Blockbuster Migration: The pharmaceutical industry represents the blockbuster business design due to its need to recoup large R&D expenditures through winning products. Slywotzky notes that initially pharmaceutical companies operated by the “serendipitous discovery” model where success relied on what seemed to be unpredictable discoveries. As in the case of airlines, regulation played a key role in the change from serendipity to blockbuster products developed through a lengthy testing and federal approval process before being brought to market with long-term patent protection.

Multi-Category Migration:Slywotzky documents the tremendous changes in the coffee industry to illustrate an example of a stagnant, commodity market being re-invigorated by new business designs (gourmet coffee roasters, coffee shops).

From Integration to Specialization: An interesting example of this type of migration is the computing industry which evolved from highly integrated providers in its early days to a wide field of specialists which provide various technology layers. This book was written before Apple’s massive resurgence and market dominating transformations, so Slywotzky may well reverse his story on this one.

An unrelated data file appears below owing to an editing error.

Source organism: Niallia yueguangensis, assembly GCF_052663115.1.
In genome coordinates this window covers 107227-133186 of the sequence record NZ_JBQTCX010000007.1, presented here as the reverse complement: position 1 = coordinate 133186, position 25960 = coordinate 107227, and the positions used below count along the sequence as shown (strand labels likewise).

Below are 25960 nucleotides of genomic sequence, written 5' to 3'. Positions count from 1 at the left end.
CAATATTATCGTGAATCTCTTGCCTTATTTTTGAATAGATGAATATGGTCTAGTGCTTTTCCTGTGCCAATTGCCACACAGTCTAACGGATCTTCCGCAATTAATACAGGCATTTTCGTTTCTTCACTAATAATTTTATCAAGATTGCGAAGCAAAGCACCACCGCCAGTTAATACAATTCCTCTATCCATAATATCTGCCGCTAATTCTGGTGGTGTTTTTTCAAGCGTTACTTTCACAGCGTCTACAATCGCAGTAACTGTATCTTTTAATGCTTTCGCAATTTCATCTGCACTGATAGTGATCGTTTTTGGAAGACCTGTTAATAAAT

From Conventional Selling to Low-Cost Distribution: This pattern involves a move from a high-cost, traditional, direct sales force to any distribution method that is lower cost, closer to the customer, and more flexible. Dell, Walmart, and Charles Schwab are Slywotzky’s examples here.